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The Health Benefits Of Organic Foods

Food is really important. That might seem obvious, but when you break it down you can really see just how pivotal our food is. We need it to have the energy to get out of bed each day, to keep our bodies fit, to feed our brains, and of course to enjoy great flavours! When you think of healthy foods, what do you envisage? A balanced diet? Plenty of fruit and vegetables? Limited junk food? These are all of course good food choices, but there could be another way to make sure you are keeping healthy… organic foods.  How does organic food have more nutritional value? It has been proven that organic food contains greater nutrients such as iron, magnesium...

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Billy's Blog - Episode 3

It's a drizzly sort of day and I'm trying to dodge the showers. I've just had my second change of clothes and the appeal of getting soaked again means you've all got to put up with my musings. The season is starting to progress after a slow start, although I'm still a good  fortnight  behind last year. The Gooseberries are about halfway through with about 3 weeks to go. The Green walnuts are just starting and will be around for a fortnight. I expect to start on Raspberries by next Friday and Blueberries 10 days after. Today I'm trying to pick a large order of Green walnuts for a distillery who will be making Nocino liqueur with them. I have...

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Billy's Blog - Episode 2

Hi every peeps, Thought I'd say a little bit about my Farm. It's westward, facing the Cleehill (1800ft) going from 400ft by the brook at the bottom to 800ft at the top, so you're either walking up or down. The Valley we're on is a horseshoe one, which means we have a micro climate which is similar to central France. This is why I can grow Apricots, Almonds, Mirabelles and Walnuts as the Summer and Autumn are hot and long here. It does mean that our house heats up like an oven and in winter we are exposed to cold north winds. I'm writing this on a mizzly, drizzly Sunday morning, bringing much needed rain to the Gooseberries. The hill is shrouded...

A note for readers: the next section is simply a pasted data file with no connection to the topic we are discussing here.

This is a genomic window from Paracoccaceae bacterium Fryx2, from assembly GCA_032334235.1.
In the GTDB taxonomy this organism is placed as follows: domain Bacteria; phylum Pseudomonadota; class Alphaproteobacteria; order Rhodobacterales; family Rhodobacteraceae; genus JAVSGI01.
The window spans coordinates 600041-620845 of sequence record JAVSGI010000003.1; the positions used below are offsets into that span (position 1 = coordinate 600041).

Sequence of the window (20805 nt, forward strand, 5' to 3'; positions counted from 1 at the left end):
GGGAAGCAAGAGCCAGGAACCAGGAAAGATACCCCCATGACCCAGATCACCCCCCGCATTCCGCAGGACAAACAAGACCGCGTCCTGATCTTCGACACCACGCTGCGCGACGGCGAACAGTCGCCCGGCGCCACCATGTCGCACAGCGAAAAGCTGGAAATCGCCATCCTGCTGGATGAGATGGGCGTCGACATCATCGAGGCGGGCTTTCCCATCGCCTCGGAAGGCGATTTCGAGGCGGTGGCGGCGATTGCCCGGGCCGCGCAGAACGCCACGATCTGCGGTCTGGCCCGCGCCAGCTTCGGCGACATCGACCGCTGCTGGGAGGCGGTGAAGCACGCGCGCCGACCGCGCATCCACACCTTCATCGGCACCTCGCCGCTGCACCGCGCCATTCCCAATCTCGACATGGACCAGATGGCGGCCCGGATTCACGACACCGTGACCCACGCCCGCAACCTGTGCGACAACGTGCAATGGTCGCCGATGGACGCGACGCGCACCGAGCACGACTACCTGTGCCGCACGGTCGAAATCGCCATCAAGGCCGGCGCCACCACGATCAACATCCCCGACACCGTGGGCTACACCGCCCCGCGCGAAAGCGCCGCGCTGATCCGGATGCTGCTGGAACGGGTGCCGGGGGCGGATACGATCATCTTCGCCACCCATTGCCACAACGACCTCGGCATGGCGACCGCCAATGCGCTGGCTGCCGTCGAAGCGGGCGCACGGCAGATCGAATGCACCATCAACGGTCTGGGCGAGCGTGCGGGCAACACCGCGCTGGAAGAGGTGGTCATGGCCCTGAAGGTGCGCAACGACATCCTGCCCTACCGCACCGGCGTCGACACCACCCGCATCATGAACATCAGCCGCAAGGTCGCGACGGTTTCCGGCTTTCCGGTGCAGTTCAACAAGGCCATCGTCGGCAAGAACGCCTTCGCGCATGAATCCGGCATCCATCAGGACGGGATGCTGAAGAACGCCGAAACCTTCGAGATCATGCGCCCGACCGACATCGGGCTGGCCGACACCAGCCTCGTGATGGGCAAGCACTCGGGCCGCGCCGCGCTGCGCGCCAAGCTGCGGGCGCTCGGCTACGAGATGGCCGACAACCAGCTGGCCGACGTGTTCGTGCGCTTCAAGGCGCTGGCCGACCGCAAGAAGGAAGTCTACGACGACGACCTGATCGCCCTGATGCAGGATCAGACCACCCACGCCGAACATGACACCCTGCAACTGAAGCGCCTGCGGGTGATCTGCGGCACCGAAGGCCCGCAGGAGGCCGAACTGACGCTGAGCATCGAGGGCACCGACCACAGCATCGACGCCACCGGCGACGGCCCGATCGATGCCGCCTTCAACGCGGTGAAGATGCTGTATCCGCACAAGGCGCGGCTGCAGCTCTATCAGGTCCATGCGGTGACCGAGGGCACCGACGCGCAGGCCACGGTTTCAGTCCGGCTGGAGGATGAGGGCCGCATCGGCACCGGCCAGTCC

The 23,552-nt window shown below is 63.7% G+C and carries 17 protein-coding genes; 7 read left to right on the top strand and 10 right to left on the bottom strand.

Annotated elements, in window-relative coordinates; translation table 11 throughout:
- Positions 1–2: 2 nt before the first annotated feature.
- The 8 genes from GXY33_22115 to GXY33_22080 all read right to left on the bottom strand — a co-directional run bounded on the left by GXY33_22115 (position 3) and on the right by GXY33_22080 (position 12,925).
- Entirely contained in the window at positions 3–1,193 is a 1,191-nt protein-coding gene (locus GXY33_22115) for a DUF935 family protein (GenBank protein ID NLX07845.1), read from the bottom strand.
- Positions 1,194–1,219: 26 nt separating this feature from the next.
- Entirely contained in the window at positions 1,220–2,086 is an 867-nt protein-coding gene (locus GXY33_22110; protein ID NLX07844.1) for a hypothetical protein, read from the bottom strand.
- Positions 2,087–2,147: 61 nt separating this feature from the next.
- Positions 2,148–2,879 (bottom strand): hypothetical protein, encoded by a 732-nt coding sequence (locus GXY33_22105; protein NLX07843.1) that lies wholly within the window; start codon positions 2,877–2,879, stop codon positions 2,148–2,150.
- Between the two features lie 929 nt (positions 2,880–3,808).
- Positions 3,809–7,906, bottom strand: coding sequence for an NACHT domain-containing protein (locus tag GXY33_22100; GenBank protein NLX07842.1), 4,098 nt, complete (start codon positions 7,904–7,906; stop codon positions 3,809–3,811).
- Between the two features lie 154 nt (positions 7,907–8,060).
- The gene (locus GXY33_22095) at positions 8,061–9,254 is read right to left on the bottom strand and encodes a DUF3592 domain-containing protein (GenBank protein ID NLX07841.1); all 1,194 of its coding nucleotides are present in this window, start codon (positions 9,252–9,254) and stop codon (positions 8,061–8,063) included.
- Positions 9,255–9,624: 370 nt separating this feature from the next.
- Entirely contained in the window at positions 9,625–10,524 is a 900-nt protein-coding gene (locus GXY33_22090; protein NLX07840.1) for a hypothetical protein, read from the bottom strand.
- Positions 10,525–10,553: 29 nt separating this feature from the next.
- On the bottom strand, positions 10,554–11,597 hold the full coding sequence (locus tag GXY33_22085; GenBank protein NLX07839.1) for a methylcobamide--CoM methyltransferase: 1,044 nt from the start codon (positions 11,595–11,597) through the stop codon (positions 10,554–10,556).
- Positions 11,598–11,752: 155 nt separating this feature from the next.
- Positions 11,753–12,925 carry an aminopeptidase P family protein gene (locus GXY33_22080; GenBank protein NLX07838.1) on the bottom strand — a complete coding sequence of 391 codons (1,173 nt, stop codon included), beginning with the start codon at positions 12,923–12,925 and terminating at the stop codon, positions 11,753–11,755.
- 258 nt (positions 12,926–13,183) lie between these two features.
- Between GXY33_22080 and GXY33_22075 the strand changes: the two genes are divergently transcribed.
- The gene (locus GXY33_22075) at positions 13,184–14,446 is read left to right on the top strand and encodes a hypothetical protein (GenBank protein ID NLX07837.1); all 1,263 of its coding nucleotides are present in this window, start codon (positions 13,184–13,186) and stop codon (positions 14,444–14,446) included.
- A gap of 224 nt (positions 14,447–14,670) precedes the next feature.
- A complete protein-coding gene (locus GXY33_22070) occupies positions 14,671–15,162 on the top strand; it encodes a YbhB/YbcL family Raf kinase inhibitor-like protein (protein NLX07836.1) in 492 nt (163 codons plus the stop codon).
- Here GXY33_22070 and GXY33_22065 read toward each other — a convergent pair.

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The Hunger Gap

What is the Hunger gap? You might be surprised to know that every year, Britain experiences a brief period of what is known as the ‘Hunger gap’ (sometimes also called the ‘Hungry gap’) – typically between March to May. However, since modern food systems and supermarkets ensure that we have a continuous supply of various food, we never actually have to go hungry.     But back in the days when people didn’t have access to supermarkets, they had to get through these months relying on crops like potatoes and cabbage. This is because of UK’s geography – with a relatively high latitude, spring crops cannot be grown any earlier as it would be too cold. Also, by the time...

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